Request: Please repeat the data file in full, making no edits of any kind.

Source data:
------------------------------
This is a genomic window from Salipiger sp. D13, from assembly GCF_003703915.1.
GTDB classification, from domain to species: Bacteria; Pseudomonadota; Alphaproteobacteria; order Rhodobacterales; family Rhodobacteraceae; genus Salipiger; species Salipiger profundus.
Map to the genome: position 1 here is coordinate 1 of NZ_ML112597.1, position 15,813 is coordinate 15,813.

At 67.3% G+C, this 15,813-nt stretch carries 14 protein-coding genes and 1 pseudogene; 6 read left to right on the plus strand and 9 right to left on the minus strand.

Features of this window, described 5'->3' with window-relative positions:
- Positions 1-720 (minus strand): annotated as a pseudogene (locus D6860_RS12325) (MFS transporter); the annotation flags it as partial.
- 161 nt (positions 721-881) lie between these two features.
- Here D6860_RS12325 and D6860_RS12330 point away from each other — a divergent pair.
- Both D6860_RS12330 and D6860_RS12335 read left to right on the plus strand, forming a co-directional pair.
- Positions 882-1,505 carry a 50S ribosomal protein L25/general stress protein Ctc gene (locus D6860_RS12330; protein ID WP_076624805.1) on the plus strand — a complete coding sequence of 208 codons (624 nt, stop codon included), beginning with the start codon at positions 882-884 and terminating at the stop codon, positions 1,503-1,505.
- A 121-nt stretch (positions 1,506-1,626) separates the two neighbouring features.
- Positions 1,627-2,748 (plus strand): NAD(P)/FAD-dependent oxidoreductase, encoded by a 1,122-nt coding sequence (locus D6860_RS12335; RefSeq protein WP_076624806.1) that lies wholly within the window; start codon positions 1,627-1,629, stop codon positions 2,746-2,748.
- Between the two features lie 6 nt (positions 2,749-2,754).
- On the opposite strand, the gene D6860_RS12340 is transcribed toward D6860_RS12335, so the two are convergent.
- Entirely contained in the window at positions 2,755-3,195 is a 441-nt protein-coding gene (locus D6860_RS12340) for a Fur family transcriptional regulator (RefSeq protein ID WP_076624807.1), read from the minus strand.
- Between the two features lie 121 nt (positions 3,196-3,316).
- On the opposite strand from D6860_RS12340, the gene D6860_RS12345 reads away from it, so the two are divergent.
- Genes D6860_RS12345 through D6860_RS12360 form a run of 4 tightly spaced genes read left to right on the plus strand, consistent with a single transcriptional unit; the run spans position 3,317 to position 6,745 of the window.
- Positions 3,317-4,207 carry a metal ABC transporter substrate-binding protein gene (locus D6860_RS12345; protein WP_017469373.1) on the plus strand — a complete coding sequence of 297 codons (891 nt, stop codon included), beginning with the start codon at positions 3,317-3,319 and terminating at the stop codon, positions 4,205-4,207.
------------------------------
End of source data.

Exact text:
This is a genomic window from Salipiger sp. D13, from assembly GCF_003703915.1.
GTDB classification, from domain to species: Bacteria; Pseudomonadota; Alphaproteobacteria; order Rhodobacterales; family Rhodobacteraceae; genus Salipiger; species Salipiger profundus.
Map to the genome: position 1 here is coordinate 1 of NZ_ML112597.1, position 15,813 is coordinate 15,813.

At 67.3% G+C, this 15,813-nt stretch carries 14 protein-coding genes and 1 pseudogene; 6 read left to right on the plus strand and 9 right to left on the minus strand.

Features of this window, described 5'->3' with window-relative positions:
- Positions 1-720 (minus strand): annotated as a pseudogene (locus D6860_RS12325) (MFS transporter); the annotation flags it as partial.
- 161 nt (positions 721-881) lie between these two features.
- Here D6860_RS12325 and D6860_RS12330 point away from each other — a divergent pair.
- Both D6860_RS12330 and D6860_RS12335 read left to right on the plus strand, forming a co-directional pair.
- Positions 882-1,505 carry a 50S ribosomal protein L25/general stress protein Ctc gene (locus D6860_RS12330; protein ID WP_076624805.1) on the plus strand — a complete coding sequence of 208 codons (624 nt, stop codon included), beginning with the start codon at positions 882-884 and terminating at the stop codon, positions 1,503-1,505.
- A 121-nt stretch (positions 1,506-1,626) separates the two neighbouring features.
- Positions 1,627-2,748 (plus strand): NAD(P)/FAD-dependent oxidoreductase, encoded by a 1,122-nt coding sequence (locus D6860_RS12335; RefSeq protein WP_076624806.1) that lies wholly within the window; start codon positions 1,627-1,629, stop codon positions 2,746-2,748.
- Between the two features lie 6 nt (positions 2,749-2,754).
- On the opposite strand, the gene D6860_RS12340 is transcribed toward D6860_RS12335, so the two are convergent.
- Entirely contained in the window at positions 2,755-3,195 is a 441-nt protein-coding gene (locus D6860_RS12340) for a Fur family transcriptional regulator (RefSeq protein ID WP_076624807.1), read from the minus strand.
- Between the two features lie 121 nt (positions 3,196-3,316).
- On the opposite strand from D6860_RS12340, the gene D6860_RS12345 reads away from it, so the two are divergent.
- Genes D6860_RS12345 through D6860_RS12360 form a run of 4 tightly spaced genes read left to right on the plus strand, consistent with a single transcriptional unit; the run spans position 3,317 to position 6,745 of the window.
- Positions 3,317-4,207 carry a metal ABC transporter substrate-binding protein gene (locus D6860_RS12345; protein WP_017469373.1) on the plus strand — a complete coding sequence of 297 codons (891 nt, stop codon included), beginning with the start codon at positions 3,317-3,319 and terminating at the stop codon, positions 4,205-4,207.